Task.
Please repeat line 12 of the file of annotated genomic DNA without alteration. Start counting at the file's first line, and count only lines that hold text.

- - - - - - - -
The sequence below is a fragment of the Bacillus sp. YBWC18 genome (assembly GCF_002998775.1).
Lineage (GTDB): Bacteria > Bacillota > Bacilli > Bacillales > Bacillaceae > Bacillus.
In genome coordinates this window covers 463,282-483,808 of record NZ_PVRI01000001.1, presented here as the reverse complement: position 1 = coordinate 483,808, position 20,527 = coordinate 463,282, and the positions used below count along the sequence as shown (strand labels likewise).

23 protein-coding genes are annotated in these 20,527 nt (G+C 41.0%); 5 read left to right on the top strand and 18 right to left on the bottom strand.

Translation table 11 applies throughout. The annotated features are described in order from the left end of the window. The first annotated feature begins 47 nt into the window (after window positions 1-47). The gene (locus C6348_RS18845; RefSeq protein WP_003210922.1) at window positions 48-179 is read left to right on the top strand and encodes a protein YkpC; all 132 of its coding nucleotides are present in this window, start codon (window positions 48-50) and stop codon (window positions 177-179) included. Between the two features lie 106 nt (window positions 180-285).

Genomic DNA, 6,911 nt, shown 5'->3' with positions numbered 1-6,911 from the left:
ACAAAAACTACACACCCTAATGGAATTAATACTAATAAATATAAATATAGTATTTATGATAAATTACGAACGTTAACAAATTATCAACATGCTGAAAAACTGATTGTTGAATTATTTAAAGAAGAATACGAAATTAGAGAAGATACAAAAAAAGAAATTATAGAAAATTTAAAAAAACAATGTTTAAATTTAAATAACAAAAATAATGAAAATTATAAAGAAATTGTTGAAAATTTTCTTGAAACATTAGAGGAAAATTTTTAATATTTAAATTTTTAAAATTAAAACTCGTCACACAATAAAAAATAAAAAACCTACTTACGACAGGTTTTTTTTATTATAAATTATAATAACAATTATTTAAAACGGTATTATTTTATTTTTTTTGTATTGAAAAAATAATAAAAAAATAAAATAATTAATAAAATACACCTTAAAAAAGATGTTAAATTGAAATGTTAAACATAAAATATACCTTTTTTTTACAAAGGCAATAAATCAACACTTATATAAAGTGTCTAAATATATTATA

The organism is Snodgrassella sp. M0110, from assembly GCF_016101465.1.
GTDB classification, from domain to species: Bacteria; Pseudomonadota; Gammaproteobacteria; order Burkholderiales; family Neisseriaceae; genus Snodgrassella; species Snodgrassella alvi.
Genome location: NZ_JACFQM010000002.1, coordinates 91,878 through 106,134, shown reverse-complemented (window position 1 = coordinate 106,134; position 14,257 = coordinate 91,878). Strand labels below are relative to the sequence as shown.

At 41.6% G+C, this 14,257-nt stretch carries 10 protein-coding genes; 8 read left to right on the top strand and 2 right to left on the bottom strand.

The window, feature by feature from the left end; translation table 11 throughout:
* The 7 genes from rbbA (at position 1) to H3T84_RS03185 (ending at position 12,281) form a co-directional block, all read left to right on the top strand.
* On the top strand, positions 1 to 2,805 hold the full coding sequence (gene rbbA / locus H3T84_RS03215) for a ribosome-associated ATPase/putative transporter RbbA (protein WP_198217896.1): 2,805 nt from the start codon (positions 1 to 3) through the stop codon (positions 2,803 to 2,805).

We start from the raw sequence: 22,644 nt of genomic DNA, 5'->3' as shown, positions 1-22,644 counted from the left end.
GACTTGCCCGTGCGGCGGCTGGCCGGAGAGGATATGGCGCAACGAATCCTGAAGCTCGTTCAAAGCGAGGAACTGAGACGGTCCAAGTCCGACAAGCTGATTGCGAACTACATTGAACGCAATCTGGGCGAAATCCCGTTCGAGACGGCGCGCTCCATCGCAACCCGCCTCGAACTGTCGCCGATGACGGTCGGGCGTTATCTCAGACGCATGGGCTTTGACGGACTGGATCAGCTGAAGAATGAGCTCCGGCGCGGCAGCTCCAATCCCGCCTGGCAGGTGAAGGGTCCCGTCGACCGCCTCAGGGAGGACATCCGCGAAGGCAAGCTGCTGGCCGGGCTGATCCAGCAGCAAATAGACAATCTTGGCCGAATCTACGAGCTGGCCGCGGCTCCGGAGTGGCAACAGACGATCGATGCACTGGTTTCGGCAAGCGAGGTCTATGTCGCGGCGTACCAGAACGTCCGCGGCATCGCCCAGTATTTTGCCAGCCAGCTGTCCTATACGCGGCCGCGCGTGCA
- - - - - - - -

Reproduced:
The window, feature by feature from the left end; translation table 11 throughout: